Reticuloendothelial MRI contrast agents

Last revised by Andrew Murphy on 2 Apr 2020

Reticuloendothelial MRI contrast agents can best be discussed in terms of those used for liver and spleen imaging and those for lymph node imaging.

Liver and spleen

The use of Gd-DTPA with routine imaging sequences of the liver is unsatisfactory. Particulate contrast agents targeted to the reticuloendothelial system (RES) of the liver and spleen, achieve the goals of improved detection and localization in the liver. This is analogous to the use of 99mTc-sulfur colloid in nuclear liver scans.

Two major cell types can be targeted for hepatic imaging. Hepatocytes comprise about 78% of the liver by volume, and Kupffer cells of the reticuloendothelial system comprise about 2% by volume. Originally, particulate contrast agents were targeted for the RES but recently ultrasmall particles have been used that bind to a specific receptor site on the hepatocyte cell membrane.

  • gadolinium oxide and magnetite
  • superparamagnetic iron oxide
  • liposomes
Gadolinium oxide

Gadolinium oxide is the prototype particulate contrast agent. This material accumulates in the liver and spleen of rabbits in both Kupffer cells and in the sinusoidal vascular spaces and effectively increases T1 and T2 relaxation as desired. The safety ratio (LD50/imaging dose) is only about 7:1 raising concerns of acute and chronic toxicity. It is therefore precluded from clinical use 1.

Magnetite (Fe3O4)

Magnetite is another prototype particulate contrast agent initially tested in dogs. It is a predecessor to coated particles used in clinical studies 2.

Superparamagnetic iron oxide

As with its use as an oral contrast agent, superparamagnetic iron oxide (SPIO) causes marked shortening T2 relaxation time resulting in a loss of signal in the liver and spleen with all commonly used pulse sequences. The most common form of iron oxide used is magnetite, which is a mixture of Fe2O3 and FeO. A mixture using Fe3O4 instead of FeO may also be used. Three mechanisms have been postulated to explain the relaxation enhancement of SPIO 3.

SPIO particles for parenteral use are coated with various substances to facilitate uptake by the reticuloendothelial system. These coatings have included albumin, a hydrophilic polymer, starch, and dextran.

The following problems that can arise with detecting small lesions in the liver using SPIO: 

  1. small lesions may be indistinguishable from the flow void in small blood vessels seen in cross-section
  2. aortic pulsation artifacts are more noticeable
  3. the one hour delay between injection and imaging make it impractical to decide at the last minute to give contrast.

A liposome is a spherical vesicle consisting of one or more bilayer phospholipid membranes or lamella. Liposomes for hepatic imaging range in size from about 20 nm to 400 nm diameter. Reasons to use liposomes as a carrier for paramagnetic contrast materials include:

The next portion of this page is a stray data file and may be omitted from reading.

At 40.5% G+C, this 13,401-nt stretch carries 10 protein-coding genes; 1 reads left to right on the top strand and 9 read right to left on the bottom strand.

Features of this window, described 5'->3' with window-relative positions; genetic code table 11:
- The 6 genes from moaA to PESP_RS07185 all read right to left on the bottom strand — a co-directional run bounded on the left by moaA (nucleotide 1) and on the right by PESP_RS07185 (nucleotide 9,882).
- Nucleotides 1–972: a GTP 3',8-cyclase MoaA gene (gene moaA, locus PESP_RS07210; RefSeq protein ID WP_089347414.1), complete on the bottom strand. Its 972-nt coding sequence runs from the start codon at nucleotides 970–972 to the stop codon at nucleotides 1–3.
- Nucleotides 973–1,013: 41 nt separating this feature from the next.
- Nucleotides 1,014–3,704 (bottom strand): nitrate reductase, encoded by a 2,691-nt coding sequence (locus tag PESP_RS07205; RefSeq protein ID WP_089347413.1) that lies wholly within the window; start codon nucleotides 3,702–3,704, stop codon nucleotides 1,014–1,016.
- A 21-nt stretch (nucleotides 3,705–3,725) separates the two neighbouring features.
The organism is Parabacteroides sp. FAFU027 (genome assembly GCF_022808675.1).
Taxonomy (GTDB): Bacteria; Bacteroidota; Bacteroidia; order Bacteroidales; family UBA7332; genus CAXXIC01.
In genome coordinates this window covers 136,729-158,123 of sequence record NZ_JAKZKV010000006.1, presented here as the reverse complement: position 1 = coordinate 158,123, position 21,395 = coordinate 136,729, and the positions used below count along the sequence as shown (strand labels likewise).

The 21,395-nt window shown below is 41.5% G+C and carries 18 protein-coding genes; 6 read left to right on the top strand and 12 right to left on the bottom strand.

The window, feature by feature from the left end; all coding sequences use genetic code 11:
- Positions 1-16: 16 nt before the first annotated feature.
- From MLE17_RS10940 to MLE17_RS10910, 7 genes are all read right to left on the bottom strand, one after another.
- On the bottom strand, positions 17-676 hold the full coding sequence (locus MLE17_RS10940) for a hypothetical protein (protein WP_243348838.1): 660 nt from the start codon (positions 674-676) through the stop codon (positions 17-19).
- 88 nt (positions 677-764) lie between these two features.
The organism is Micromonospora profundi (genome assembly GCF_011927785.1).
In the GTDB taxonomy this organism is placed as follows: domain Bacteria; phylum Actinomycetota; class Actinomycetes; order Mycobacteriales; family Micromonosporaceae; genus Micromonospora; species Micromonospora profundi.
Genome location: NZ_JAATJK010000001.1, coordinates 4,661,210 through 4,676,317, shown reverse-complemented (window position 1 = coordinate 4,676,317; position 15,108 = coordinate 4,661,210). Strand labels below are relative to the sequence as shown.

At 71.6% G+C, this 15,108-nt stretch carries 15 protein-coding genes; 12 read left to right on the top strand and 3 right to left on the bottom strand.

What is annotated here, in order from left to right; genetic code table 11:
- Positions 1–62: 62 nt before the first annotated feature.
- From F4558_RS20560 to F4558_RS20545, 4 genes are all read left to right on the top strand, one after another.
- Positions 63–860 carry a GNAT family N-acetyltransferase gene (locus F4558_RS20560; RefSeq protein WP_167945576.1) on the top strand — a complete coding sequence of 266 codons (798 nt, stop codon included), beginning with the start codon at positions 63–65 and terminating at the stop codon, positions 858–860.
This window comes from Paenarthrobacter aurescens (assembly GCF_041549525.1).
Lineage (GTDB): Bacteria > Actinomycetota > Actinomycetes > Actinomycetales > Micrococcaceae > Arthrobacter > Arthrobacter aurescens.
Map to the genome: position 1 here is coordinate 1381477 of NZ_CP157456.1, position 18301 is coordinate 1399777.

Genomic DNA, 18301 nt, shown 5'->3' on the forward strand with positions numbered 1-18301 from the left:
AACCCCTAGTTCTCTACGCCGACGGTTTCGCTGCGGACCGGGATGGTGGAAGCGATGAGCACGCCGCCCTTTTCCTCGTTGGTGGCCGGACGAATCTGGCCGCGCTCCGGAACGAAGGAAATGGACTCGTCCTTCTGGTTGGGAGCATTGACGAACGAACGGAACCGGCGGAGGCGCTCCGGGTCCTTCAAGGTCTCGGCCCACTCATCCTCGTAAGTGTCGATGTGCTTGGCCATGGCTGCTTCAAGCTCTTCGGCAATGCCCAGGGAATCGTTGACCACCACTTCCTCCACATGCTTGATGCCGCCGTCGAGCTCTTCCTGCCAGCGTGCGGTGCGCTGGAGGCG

1. changing the interaction between water molecules and the contrast agent
  2. changing the rate of removal of the contrast agent from the blood pool
  3. targeting specific organ systems, e.g., liver, spleen, and bone marrow. 

Paramagnetic materials can be incorporated into either the aqueous inner chamber or the bilayer membrane. Encapsulation of superparamagnetic iron oxide particles into liposomes (ferrosomes) has been reported. Both Gd-DTPA and manganese chloride (MnCl2) can be encapsulated into the aqueous inner chamber of liposomes 4.

Liposomes are taken up only by the Kupffer cells. Once in the Kupffer cells, Mn2+ ions or Gd-DTPA are slowly released and diffuse into adjacent hepatocytes, resulting in enhancement of normal liver but not malignancies.

Stable nitroxide free radicals have been attached to phosphatidylcholine, a common constituent of liposome lamellae. They may also be attached to derivatives of the fatty acid, stearic acid, as have the DTPA chelates of Mn and Gd. This results in a lipophilic side chain that allows incorporation into the liposome membrane.

Lymph nodes

Two clinical problems common to CT and MR imaging are:

  1. distinguishing unenlarged metastatic lymph nodes from normal lymph nodes
  2. differentiating enlarged metastatic nodes from benign hyperplastic nodes

Differentiation of metastases from fibrosis, lipomatosis and cysts is possible with resected lymph nodes in a 4.7 T magnet using voxels of size 0.1 by 0.1 by 1.0 mm; however, gradient strength and switching capabilities are not adequate in clinical scanners to obtain the necessary spatial resolution. This inadequacy of clinical MRI is circumvented by the use of USPIO.

USPIO particles with a mean diameter of 80 nm may be injected into the interstitium of the foot pad of rats. After a suitable delay, marked loss of signal of normal lymph nodes is seen. Metastatic nodes show less uptake resulting in less decrease in signal, allowing differentiation of normal-sized, metastatic nodes from uninvolved, normal nodes. From experience with conventional lymphangiography, this route of injection is unlikely to opacify all the abdominal lymph nodes 5.

USPIO particles, with a median diameter less than 10 nm, will localize in lymph nodes following an IV injection. This material does not undergo uptake by the RE system as rapidly as larger particles, resulting in a longer plasma half-life in rats (81 minutes vs 6 minutes). This factor and its small size allow transcapillary passage either into the interstitium and then to the lymph nodes or directly into the lymph nodes. In the rat model, IV injection of USPIO allows differentiation of normal lymph nodes from normal size metastatic nodes based on differences in signal characteristics. MR microscopy of excised lymph nodes, performed at 9.4 T shows the USPIO to be associated with macrophages in the medullary sinuses.

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